Abstract: As observed by Descartes, human action is distinctive for the wide range and specificity of skills we display. Many of these skills are highly flexible, and can be employed in varied circumstances and for varied goals. Now, how is our being self-conscious, self-aware and rational related to the distinctive way in which we act? Almost everyone agrees that we must be self-conscious and rational to acquire these skills, but the role of self-awareness and reasoning in exercising these skills is in dispute. Recently, a number of authors have argued that action awareness is in fact indispensable for successful performance. I think these recent studies make our ability to cope skillfully even more puzzling: how does the agent manage to synthesize this vast information about the context, current state of affairs, the goal, the current state of herself and her abilities; provided by diverse monitoring forms, available at different levels of reflection, in multiple sensory modalities; with respect to diverse factors that bear on the novel case at hand in such a way that she can give the highly specific bodily response that the situation requires here and now? This is what I call the problem of orchestration. I aim to show that this is a cognitive problem with motor solution, i.e., that the flexible motor control cannot proceed without the guidance of cognitive control. The main idea is that we do not solve the problem of orchestration blindly: there must be a type of awareness distinct from all the different forms of awareness that are specified by recent studies which go into the execution of action as input. I aim to specify this type of awareness that enables the agent to exert cognitive control all the way down to the motor output.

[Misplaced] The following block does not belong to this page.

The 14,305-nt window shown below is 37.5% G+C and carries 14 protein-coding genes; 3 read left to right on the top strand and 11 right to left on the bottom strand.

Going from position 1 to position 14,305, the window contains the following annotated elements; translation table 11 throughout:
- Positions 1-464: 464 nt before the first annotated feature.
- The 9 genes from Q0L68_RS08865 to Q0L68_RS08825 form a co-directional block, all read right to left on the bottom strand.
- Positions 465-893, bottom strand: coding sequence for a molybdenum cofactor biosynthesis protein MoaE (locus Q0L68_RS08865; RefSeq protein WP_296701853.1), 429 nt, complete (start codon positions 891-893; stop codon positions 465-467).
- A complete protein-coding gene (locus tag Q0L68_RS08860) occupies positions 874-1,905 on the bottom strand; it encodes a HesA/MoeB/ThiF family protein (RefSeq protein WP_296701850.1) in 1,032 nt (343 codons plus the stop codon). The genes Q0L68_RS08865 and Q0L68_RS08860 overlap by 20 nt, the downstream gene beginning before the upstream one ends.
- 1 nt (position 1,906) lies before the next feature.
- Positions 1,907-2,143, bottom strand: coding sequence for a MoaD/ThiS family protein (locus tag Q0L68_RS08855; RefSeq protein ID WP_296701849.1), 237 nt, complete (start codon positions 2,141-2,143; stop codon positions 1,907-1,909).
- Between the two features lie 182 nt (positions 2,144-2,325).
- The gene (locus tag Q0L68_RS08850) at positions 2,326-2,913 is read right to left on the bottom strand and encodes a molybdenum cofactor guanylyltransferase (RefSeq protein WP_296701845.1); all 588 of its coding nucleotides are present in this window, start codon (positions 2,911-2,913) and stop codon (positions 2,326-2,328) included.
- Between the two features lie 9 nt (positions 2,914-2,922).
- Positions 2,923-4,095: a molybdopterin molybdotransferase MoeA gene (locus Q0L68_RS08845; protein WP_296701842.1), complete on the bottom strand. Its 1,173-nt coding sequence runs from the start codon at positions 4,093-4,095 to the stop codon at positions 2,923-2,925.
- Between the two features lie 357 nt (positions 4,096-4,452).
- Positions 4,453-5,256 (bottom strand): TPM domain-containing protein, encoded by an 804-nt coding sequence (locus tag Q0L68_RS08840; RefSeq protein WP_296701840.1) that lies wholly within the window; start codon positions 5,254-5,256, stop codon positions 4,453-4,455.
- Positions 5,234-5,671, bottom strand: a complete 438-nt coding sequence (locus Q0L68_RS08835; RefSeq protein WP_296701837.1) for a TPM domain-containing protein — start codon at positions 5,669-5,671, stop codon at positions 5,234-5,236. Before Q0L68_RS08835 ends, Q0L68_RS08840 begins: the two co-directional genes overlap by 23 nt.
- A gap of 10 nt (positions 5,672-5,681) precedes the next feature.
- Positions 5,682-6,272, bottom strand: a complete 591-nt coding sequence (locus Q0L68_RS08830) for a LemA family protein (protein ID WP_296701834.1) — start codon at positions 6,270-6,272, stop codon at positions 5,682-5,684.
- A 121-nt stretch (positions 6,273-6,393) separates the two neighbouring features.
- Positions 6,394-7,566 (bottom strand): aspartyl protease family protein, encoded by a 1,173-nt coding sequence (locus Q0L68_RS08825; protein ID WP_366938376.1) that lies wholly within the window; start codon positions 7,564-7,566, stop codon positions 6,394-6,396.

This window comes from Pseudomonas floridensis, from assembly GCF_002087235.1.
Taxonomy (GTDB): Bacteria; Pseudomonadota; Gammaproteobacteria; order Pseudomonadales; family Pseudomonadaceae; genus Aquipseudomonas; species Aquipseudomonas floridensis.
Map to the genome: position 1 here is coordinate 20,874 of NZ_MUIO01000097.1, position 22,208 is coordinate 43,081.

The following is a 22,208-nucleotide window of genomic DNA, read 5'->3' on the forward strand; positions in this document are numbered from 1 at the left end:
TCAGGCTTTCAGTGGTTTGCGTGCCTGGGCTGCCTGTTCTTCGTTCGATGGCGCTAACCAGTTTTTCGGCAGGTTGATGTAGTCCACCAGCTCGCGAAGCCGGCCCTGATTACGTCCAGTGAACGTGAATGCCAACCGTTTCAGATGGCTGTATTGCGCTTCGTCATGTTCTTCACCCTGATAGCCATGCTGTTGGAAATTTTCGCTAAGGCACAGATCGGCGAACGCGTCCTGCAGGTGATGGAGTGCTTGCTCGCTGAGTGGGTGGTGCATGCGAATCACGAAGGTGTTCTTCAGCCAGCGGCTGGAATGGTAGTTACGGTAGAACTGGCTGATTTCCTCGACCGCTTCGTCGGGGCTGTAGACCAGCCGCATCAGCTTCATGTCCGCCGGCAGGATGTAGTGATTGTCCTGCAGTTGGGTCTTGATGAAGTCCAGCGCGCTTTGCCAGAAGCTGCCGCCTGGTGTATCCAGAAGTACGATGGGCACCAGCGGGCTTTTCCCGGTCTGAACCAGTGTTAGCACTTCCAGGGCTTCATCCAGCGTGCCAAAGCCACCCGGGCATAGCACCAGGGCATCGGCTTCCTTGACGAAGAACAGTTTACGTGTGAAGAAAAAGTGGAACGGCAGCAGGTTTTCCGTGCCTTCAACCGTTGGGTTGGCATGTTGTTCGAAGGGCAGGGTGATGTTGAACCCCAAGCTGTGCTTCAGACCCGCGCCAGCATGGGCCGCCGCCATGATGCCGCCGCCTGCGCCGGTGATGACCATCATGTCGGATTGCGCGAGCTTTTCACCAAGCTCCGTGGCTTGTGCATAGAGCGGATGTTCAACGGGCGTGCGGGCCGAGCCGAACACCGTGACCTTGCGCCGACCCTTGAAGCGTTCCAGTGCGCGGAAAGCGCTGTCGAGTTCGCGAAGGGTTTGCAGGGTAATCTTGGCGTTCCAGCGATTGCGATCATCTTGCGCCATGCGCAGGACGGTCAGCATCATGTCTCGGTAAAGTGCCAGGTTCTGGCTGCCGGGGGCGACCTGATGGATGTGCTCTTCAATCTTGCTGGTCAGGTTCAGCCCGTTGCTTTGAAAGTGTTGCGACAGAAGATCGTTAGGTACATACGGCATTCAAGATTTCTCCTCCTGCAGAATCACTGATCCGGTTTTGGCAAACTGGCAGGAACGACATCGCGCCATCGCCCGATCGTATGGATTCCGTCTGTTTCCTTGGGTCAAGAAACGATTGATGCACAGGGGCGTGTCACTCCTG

Monika Betzler

University of Munich